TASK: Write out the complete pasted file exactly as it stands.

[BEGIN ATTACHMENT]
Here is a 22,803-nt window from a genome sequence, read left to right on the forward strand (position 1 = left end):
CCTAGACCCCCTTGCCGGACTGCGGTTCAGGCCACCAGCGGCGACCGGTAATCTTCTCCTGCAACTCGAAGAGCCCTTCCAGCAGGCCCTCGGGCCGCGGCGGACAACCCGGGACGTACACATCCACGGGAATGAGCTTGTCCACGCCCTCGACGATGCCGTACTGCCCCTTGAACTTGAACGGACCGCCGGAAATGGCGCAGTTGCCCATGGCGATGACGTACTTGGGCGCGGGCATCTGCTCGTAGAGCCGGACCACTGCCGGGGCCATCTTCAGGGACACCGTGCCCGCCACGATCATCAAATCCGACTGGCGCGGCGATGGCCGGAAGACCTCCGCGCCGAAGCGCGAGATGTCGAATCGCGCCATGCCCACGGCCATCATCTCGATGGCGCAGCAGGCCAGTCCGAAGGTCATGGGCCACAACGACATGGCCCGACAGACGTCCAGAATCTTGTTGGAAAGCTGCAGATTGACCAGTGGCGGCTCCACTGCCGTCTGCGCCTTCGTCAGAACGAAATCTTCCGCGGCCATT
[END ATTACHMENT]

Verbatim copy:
Here is a 22,803-nt window from a genome sequence, read left to right on the forward strand (position 1 = left end):
CCTAGACCCCCTTGCCGGACTGCGGTTCAGGCCACCAGCGGCGACCGGTAATCTTCTCCTGCAACTCGAAGAGCCCTTCCAGCAGGCCCTCGGGCCGCGGCGGACAACCCGGGACGTACACATCCACGGGAATGAGCTTGTCCACGCCCTCGACGATGCCGTACTGCCCCTTGAACTTGAACGGACCGCCGGAAATGGCGCAGTTGCCCATGGCGATGACGTACTTGGGCGCGGGCATCTGCTCGTAGAGCCGGACCACTGCCGGGGCCATCTTCAGGGACACCGTGCCCGCCACGATCATCAAATCCGACTGGCGCGGCGATGGCCGGAAGACCTCCGCGCCGAAGCGCGAGATGTCGAATCGCGCCATGCCCACGGCCATCATCTCGATGGCGCAGCAGGCCAGTCCGAAGGTCATGGGCCACAACGACATGGCCCGACAGACGTCCAGAATCTTGTTGGAAAGCTGCAGATTGACCAGTGGCGGCTCCACTGCCGTCTGCGCCTTCGTCAGAACGAAATCTTCCGCGGCCATT